The research highlights a significant shortfall in fruit and vegetable consumption in people's diets around the world.
The study found the majority of adults worldwide would have to at least double their current consumption of fruits and vegetables to meet the World Health Organization’s minimum recommendation of five servings (400 grams) per day.
Additionally, the vast majority of adults worldwide 60 to 87 percent across 13 geographic diet regions are falling short of this recommendation and missing out on crucial nutrition and health benefits, researchers said.
The study found that adults in Asia, which includes China and India, likely have relatively low intakes of ellagic acid due to the limited availability of berries. Ellagic acid is shown to be vital to cell health.
Researchers said the gap between the recommended amount of fruits and vegetables and what adults are actually eating also indicates that most adults worldwide are not receiving the quantity or variety of phytonutrients organic compounds found in fruits and vegetables potentially needed to support their health and wellness.
A growing body of research suggests that eating foods rich in phytonutrients may provide a range of health benefits, from promoting eye, bone and heart health, to supporting immune and brain function, researchers said.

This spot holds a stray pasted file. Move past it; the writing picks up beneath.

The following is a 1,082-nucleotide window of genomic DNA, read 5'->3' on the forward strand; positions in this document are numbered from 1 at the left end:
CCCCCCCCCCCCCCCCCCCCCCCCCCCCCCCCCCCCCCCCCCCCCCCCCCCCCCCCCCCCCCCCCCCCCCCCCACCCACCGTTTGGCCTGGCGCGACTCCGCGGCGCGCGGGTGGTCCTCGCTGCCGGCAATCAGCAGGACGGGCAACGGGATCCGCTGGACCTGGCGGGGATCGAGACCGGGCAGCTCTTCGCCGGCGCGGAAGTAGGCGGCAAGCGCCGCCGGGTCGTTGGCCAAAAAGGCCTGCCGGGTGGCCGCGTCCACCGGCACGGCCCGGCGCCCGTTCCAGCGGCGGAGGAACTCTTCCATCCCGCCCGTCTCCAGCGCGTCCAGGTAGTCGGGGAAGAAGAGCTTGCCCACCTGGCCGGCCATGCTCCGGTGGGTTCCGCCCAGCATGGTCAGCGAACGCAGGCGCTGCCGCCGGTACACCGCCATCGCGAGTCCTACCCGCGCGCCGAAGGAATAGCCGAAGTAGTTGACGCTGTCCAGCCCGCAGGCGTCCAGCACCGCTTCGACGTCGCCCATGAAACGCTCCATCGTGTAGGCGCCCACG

Many phytonutrients are powerful antioxidants that can help fight the damage caused to our bodies' cells over time.
"Insights from the research highlight a global need for increased awareness of the relationship between fruit and vegetable consumption, and phytonutrient intakes," said Keith Randolph, nutrition technology strategist at the Nutrilite Health Institute of Amway and co-author of the research published in the British Journal of Nutrition.
The research draws inferences about the impact of low fruit and vegetable consumption on phytonutrient intake in each of the 13 regions under study.
This examination found adults that consume five or more daily servings of fruits and vegetables have two to six times the average intake of phytonutrients than adults who consume fewer than five servings per day.
Randolph acknowledges that busy lives, cost, seasonal and geographic availability, as well as perceptions of the value of fruits and vegetables as a food source, could all influence people's consumption of fruits and vegetables, and ultimately phytonutrients.

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